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Posted at 7:45 PM ET, 06/10/2010

The value of endurance in the classroom

By washingtonpost.com editors

By William Tunney
Grantsville, Md.

Regarding Michael Gerson’s June 9 op-ed, “D.C.’s passionate reformers,” on the work of young Teach for America corps members:

Somewhere outside of Mr. Gerson’s range of interest but integral to the D.C. public schools are middle-age teachers; let’s call them Mr. Peepers and Ms. Brooks. They have been teaching for more than 15 years, have homes and families and bring lives of dedication to their profession.

Teaching is an open-ended job. The work is never done. There is always one more paper to grade, one more parent to call, one more child who needs extra help, better lessons to prepare, etc. We can recruit the top 20 percent of elite college graduates, revel in their ability to live in the same neighborhood as their students, walk to school with them, stay late with them, come in on Saturdays and work with them, have parent conferences on Sundays. We can replace, as Mr. Gerson described with glee, 80 percent of the faculty and staff the school with such young, enthusiastic teachers.

Fast-forward five years. Most of the young teachers have left to pursue law degrees, write books about their experiences, leapfrog ahead of “lifers” to get principal positions courtesy of D.C. Schools Chancellor Michelle A. Rhee, start businesses or just quit because their significant others can’t take the 24-7 obsessions that leave no time for normal lives.

Meanwhile, given a chance and some community support, Mr. Peepers will still be grading papers on Sunday night and Ms. Brooks will continue to stop for coffee on her way in to school as she gets ready to face the happy and sad faces, the troubled and cheerful souls who want an education and whose parents want teachers with stability, continuity and well-earned respect.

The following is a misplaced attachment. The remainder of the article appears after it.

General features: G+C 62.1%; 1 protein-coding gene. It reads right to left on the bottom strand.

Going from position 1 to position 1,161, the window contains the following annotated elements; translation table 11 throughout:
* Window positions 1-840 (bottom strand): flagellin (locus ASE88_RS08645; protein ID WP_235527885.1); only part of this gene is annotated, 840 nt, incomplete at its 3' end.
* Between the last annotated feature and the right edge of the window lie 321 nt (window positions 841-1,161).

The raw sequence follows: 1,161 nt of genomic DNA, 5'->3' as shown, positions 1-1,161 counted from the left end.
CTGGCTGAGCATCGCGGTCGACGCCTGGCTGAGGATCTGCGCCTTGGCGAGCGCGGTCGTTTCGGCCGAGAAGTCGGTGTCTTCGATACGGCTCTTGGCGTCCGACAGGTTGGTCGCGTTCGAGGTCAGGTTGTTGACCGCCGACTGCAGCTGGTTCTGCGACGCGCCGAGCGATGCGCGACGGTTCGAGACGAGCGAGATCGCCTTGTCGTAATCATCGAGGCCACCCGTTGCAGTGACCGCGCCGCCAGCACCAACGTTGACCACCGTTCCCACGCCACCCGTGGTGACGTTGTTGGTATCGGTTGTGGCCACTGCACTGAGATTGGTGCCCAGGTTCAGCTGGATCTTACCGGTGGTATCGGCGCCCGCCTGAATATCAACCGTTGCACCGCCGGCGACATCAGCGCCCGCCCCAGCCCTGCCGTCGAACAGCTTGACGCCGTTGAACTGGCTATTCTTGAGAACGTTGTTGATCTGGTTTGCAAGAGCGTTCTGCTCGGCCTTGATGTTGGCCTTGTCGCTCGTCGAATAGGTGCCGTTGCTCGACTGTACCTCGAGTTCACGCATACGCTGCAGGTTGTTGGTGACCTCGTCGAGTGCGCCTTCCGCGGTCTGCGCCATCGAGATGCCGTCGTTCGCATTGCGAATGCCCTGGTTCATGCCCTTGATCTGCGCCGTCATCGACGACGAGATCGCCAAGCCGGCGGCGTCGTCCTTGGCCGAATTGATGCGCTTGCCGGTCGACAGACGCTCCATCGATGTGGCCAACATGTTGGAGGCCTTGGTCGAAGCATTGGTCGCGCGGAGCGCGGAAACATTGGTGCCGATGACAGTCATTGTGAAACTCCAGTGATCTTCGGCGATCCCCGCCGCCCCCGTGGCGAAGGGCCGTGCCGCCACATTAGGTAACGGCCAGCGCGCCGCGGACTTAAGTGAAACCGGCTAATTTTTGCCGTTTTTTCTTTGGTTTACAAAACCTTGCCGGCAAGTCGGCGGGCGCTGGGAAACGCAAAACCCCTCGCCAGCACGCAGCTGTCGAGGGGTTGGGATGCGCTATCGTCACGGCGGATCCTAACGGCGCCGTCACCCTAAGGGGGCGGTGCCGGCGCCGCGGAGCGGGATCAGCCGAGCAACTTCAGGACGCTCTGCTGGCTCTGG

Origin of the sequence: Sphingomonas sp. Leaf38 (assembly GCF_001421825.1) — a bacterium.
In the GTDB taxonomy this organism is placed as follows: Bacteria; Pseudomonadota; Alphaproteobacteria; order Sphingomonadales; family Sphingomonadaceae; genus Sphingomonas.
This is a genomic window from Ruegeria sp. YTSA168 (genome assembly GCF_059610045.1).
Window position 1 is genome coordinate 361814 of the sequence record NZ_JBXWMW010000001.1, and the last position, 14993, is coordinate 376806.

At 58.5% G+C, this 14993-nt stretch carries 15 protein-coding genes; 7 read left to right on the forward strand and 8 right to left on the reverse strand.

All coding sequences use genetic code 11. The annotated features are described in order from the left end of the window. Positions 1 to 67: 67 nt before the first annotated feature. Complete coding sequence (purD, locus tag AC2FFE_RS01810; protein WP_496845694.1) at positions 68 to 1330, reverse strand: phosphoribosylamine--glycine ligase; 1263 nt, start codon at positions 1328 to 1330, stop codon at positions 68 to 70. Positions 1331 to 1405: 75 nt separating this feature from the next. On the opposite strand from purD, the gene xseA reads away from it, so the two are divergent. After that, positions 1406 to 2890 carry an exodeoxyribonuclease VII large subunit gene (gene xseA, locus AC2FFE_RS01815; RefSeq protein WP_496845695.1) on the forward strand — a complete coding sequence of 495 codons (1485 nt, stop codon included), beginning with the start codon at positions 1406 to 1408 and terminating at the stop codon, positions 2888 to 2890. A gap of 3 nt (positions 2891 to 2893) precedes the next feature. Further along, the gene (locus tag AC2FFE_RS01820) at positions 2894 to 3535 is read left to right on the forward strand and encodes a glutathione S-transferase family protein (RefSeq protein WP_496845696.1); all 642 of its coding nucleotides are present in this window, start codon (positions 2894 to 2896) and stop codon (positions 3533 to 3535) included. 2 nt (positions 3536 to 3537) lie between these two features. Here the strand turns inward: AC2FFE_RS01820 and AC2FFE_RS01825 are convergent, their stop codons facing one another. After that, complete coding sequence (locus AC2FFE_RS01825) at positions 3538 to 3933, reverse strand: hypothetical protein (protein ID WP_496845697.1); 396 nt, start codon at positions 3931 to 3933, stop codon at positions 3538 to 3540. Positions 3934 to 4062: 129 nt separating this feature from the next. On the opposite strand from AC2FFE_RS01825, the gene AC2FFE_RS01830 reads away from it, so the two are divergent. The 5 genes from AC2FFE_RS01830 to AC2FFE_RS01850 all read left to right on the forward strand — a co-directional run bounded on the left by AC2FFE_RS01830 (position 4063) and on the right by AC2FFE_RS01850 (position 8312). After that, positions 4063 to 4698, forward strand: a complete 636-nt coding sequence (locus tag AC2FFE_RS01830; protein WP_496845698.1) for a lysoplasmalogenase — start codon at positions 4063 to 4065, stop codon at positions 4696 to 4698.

By washingtonpost.com editors  | June 10, 2010; 7:45 PM ET
Categories:  D.C., HotTopic, schools  
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Comments

Well, thank you Mr. Tunney for expressing such an enlightened opinion. Yes, "Ms. Brooks and Mr. Peepers" toil away day after day in our American school system. A system that has totally failed our students! Forward thinking, outstanding college grads who enter education don't stick around! They look for higher paying jobs, position where they can be innovative, and make substative contributions in their field. Not going to happen in the American school system!

Just listen to any conversation among high schoolers, and unfortunately many college students: "Him and me's" going to a game. They have no understanding of noun/verb agreement, or proper usage of pronouns. The Teach for America students totally understand it...but "Ms. Brooks and Mr. Peepers" obviously do not.

I worked for many years for what was once the largest defense contractor in the nation. One of our engineering managers published a study of the "longevity" of engineers. He found that the "C" students stayed with the company for most of their career. The A and B students left after a few years. Why? I'll leave you to answer that question. By the way, the company lost its competiveness...and its name is barely recognized in the defense industry.

Posted by: david_5570 | June 11, 2010 8:24 AM | Report abuse

Teaching is the only field that journalists chose to attack the most experienced, like Gerson did.

Everyone wants an experienced doctor. But the journalists don't attack them. Everyone wants experienced tax accountants.